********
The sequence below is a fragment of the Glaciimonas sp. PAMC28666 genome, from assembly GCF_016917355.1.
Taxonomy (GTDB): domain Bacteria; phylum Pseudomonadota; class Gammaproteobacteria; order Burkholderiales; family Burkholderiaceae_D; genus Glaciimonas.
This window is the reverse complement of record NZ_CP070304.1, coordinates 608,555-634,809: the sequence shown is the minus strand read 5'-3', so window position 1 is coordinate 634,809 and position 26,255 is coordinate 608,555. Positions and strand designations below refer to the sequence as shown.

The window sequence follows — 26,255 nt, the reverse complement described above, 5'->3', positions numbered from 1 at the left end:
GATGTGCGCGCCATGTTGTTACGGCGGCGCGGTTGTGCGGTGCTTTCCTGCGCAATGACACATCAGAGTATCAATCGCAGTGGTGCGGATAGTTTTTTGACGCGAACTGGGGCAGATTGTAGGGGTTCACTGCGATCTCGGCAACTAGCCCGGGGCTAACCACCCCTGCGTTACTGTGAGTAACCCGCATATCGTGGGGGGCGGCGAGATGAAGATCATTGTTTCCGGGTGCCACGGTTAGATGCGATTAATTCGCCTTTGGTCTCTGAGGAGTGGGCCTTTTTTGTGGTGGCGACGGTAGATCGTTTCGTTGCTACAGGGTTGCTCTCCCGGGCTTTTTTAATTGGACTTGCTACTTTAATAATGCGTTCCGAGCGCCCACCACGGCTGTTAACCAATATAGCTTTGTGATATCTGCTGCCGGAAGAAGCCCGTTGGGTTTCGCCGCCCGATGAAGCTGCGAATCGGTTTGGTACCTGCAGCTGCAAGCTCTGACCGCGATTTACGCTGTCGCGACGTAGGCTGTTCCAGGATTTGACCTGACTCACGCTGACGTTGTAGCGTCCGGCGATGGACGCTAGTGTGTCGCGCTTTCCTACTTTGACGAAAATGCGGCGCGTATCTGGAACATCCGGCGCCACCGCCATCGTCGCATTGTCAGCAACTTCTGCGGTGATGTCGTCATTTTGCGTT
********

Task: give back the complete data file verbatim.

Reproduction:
The sequence below is a fragment of the Glaciimonas sp. PAMC28666 genome, from assembly GCF_016917355.1.
Taxonomy (GTDB): domain Bacteria; phylum Pseudomonadota; class Gammaproteobacteria; order Burkholderiales; family Burkholderiaceae_D; genus Glaciimonas.
This window is the reverse complement of record NZ_CP070304.1, coordinates 608,555-634,809: the sequence shown is the minus strand read 5'-3', so window position 1 is coordinate 634,809 and position 26,255 is coordinate 608,555. Positions and strand designations below refer to the sequence as shown.

The window sequence follows — 26,255 nt, the reverse complement described above, 5'->3', positions numbered from 1 at the left end:
GATGTGCGCGCCATGTTGTTACGGCGGCGCGGTTGTGCGGTGCTTTCCTGCGCAATGACACATCAGAGTATCAATCGCAGTGGTGCGGATAGTTTTTTGACGCGAACTGGGGCAGATTGTAGGGGTTCACTGCGATCTCGGCAACTAGCCCGGGGCTAACCACCCCTGCGTTACTGTGAGTAACCCGCATATCGTGGGGGGCGGCGAGATGAAGATCATTGTTTCCGGGTGCCACGGTTAGATGCGATTAATTCGCCTTTGGTCTCTGAGGAGTGGGCCTTTTTTGTGGTGGCGACGGTAGATCGTTTCGTTGCTACAGGGTTGCTCTCCCGGGCTTTTTTAATTGGACTTGCTACTTTAATAATGCGTTCCGAGCGCCCACCACGGCTGTTAACCAATATAGCTTTGTGATATCTGCTGCCGGAAGAAGCCCGTTGGGTTTCGCCGCCCGATGAAGCTGCGAATCGGTTTGGTACCTGCAGCTGCAAGCTCTGACCGCGATTTACGCTGTCGCGACGTAGGCTGTTCCAGGATTTGACCTGACTCACGCTGACGTTGTAGCGTCCGGCGATGGACGCTAGTGTGTCGCGCTTTCCTACTTTGACGAAAATGCGGCGCGTATCTGGAACATCCGGCGCCACCGCCATCGTCGCATTGTCAGCAACTTCTGCGGTGATGTCGTCATTTTGCGTT